Counteracting Liars, Cheaters and Thieves

 Did you know Britons are becoming less honest according to a recent study? This was brought to my attention in a blog post from Dan Ariely, author of Predictably Irrational and The Upside of Irrationality. This particular post caught my eye because he referred to people looking to their peers for behavioral cues when he wrote:
Researchers observed that while women were slightly more honest than men, the most appreciable differences were found among different age groups. Young people were significantly more tolerant of dishonest behavior than older people—for instance, only around 30% of people under age 25 thought lying on a job application was never justifiable as opposed to 55% of people over 65. Neither income level nor education affected levels of honesty.
The problem is that over time, if no one counteracts the spread of dishonesty, it is likely to continue. Because we generally look to our peers for cues on what kinds of behaviors are acceptable, if lying on job applications seems to be par for the course, it will increase in frequency. So does this mean that England will be governed by degenerates in a few decades? I guess we’ll see.
Something that will influence the direction of the county will be how the survey information is conveyed. Ariely’s reference to peers looking to others for cues on how to behave is the principle of consensus at work in rather dramatic fashion. It’s unfortunate but true that people will behave as they see others behaving. If kids see or learn about other kids cheating, many more will cheat because they believe they too can get away with it.
There was an interesting study done in the Seattle area with kids during Halloween. When trick-or-treaters came up to the door they were told to only take one piece of candy then the parent turned and walked away. When children were by themselves only 7.5% took more than one piece. However, when they were in groups, more than 20%, nearly triple, took more than they were supposed to. It was a classic case of kids looking to their peers then doing what they did. Billy might not have taken extra candy when he was alone but when he saw little Johnny take two or three pieces he decided to also.
Another application of consensus we’re all familiar with takes place on the highway. Have you ever come up to a sign that alerts you to the fact that there is construction ahead and lanes are merging? Most of the time drivers play nice and fall in line as soon as they can but every now and then someone gets impatient, pulls out of line and zooms to the front before darting into the last available opening. When that happens it always seems to give permission to other drivers to follow suit and in the end everyone waits in traffic even longer because of the impatient few.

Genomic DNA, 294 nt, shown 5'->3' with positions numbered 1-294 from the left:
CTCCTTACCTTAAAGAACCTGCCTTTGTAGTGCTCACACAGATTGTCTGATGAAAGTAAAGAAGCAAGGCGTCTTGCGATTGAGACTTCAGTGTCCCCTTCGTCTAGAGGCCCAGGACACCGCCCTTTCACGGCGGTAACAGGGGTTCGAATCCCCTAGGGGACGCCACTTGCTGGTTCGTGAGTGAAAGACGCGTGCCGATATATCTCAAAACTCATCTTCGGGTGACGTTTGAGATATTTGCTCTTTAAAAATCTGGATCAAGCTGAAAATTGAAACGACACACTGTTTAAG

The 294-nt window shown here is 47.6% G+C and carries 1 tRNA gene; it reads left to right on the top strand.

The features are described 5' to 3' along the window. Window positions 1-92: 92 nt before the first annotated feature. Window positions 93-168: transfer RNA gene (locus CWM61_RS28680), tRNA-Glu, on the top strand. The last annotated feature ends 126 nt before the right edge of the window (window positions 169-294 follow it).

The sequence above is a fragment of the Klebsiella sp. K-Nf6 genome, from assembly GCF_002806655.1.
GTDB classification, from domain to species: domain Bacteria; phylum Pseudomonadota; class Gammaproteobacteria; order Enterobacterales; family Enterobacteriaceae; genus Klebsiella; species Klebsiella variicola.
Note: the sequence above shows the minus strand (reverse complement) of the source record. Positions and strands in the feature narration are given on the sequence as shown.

Back to the study. Merely reporting how Britons are becoming less honest and showing rising numbers is likely to make the problem worse as more people consider actions they would not have otherwise — just like the kids in the Halloween study.
So how can concerned people possibly counteract this? If I were charged with reporting the findings, but not wanting to cause the problem to get worse, I might write something like this:
Neither income level nor education affected levels of honesty. Researchers observed that while women were slightly more honest than men, the appreciable differences are between younger and older Britons. Young people seem to be more tolerant of dishonest behavior than older people – for instance, only about 30% of people under age 25 thought lying on a job application was never justifiable. However, more than half (55%) of people over age 65 said lying on a job application was never justifiable.
One could conclude if no one counteracts the spread of dishonesty it is likely to continue and spread over time as the young become older and account for a great potion of the country’s population. But let’s pause for a moment
and reflect on older people’s view on the subject. Perhaps nearly twice as many older Britons view the same behavior as intolerable because they have more life experience and appreciate how society works better when people play by the rules. Maybe those young people who feel the need to grab what they want at any cost will come to the same conclusion their older, wiser fellow countrymen have come to. Only time will tell.
So here’s my persuasion advice: next time you have negative news to share about how a group or groups of people are behaving (lying, cheating, stealing, etc.) give pause to consider the following:
  • Will my presentation help or hurt in terms of encouraging the behavior?
  • How can I present the information in an accurate manner and enhance the social good at the same time?

Ultimately what needs to be shared is how people who are
doing things right, honestly and ethically, are behaving. The more people hear about and read about that socially beneficial behavior the more likely they are to conform to the good and not the bad so in the end we’re all better off.
If you’re viewing this by email and want to listen to the audio version click here. If you want to leave a comment click here.

Brian, CMCT
Helping You
Learn to Hear “Yes”.
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